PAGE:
January 12, 1959
CRAWFORD DOOR SALES CO., APPELLANT.
Appeals, Nos. 251 and 267, Jan. T., 1958, from judgments of Court of Common Pleas No. 5 of Philadelphia County, June T., 1956, No. 4093, and Court of Common Pleas No. 7 of Philadelphia County, March T., 1957, No. 1292, in cases of Max Bartl v. Crawford Door Sales Co. of Philadelphia, Inc., and Same v. Building Materials Products Distributors, Inc. Judgment at No. 251 affirmed; judgment at No. 267 reversed.
Glenn A. Troutman, with him McWilliams, Wagoner & Troutman, for defendant.
Michael Shekmar, with him Daniel Sherman, for plaintiff.
Before Jones, C.j., Bell, Musmanno, Jones, Cohen and Bok, JJ.
[ 394 Pa. Page 513]
OPINION BY MR. JUSTICE BOK.
This is a personal injury case, the question being: whose servant was David Petersen when the accident occurred?
The jury found for the plaintiff against both corporate defendants, and the court below granted judgment n.o.v. as to Building Materials Products Distributors, Inc. Plaintiff took a voluntary non-suit as to Petersen, and the verdict against Crawford Door Sales Co. of Philadelphia, Inc., was allowed to stand. This
[ 394 Pa. Page 514]
company, though now out of business, seeks judgment n.o.v., and plaintiff asks that the verdict be restored against the other corporate defendant.
It takes four corporations to make and sell a door. One supplies lumber; another, hereafter called Building Materials, supplies raw materials; another makes the door; and another, hereafter called Crawford, sells it. David Petersen worked for Building Materials. Plaintiff was an independent contractor and did a great deal of door installation for Crawford. He was doing such a job when he was injured.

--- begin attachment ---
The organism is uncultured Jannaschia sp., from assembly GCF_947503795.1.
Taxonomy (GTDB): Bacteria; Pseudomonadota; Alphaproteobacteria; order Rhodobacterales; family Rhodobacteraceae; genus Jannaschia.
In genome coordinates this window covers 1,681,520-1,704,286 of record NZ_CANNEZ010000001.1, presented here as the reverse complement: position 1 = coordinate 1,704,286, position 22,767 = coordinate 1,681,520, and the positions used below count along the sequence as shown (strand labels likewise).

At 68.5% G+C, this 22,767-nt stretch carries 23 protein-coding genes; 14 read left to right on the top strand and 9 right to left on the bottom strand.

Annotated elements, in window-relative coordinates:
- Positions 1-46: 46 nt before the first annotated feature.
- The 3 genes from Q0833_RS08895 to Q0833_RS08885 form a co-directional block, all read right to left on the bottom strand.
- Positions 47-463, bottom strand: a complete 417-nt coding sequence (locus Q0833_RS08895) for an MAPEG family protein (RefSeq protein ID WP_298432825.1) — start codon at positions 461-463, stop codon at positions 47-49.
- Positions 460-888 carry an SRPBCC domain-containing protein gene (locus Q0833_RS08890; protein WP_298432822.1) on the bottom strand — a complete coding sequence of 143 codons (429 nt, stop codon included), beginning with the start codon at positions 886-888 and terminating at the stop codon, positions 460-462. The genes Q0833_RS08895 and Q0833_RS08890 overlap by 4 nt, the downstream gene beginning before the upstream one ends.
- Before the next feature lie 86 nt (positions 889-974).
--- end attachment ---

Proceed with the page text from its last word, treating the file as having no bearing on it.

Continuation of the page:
With all verdict inferences his way, plaintiff was sent by Crawford to hang a door in a garage. The job involved taking out an old door and removing an eighty-pound beam to which the new door had to be attached. Plaintiff saw that he couldn't do the work alone: the beam was heavy and the floor was so greasy and slippery that he was afraid his ladder would slide and let him down. He therefore called Crawford and spoke to Paugh, its sales manager, telling him that he needed extra lumber and that because of the condition of the floor he wouldn't do the job unless Paugh sent a man to hold the ladder. According to the plaintiff, Paugh said he would send a man to do these things.
When Petersen arrived, plaintiff said to him: "Dave, hold the ladder while I go up there and get that beam off." Petersen held the ladder and plaintiff ascended. He had to remove several bolts and also hold the beam with one hand to prevent its falling. Suddenly he felt the ladder slipping. He turned around and "couldn't see nobody back there." The ladder fell, and as he fell the beam came down on top of him, striking his leg and breaking it.
Five or six minutes elapsed between the time he ascended the ladder and the time he fell. During this period he had to watch his work and had no chance
[ 394 Pa. Page 515]
to look down to see whether Petersen was still holding the ladder.
Under these facts, it is not seriously denied that Petersen was careless. His denial that he was ever told to hold the ladder or that he held it was not credited by the jury. The suggestion of contributory negligence was also rejected.
It is defendant appellant's contention that Petersen was plaintiff's "borrowed employe" and hence his own servant, under the line of cases represented by McGrath v. Budd Manufacturing Co., 348 Pa. 619 (1944); Pennsylvania Smelting & Refining Co. v. Duffin, 363 Pa. 564 (1950); and Mature v. Angelo, 373 Pa. 593 (1953).
The complexity of this knotty subject comes in large measure from the complexity of the machinery or process involved in the cases. For example, the McGrath case involved placing base plates and anchor bolts and raising steel columns by means of a wire loop and a crane. The Duffin case concerns a mobile loading crane: the Mature case a large, tractor-like machine with a scoop at its front end for loading.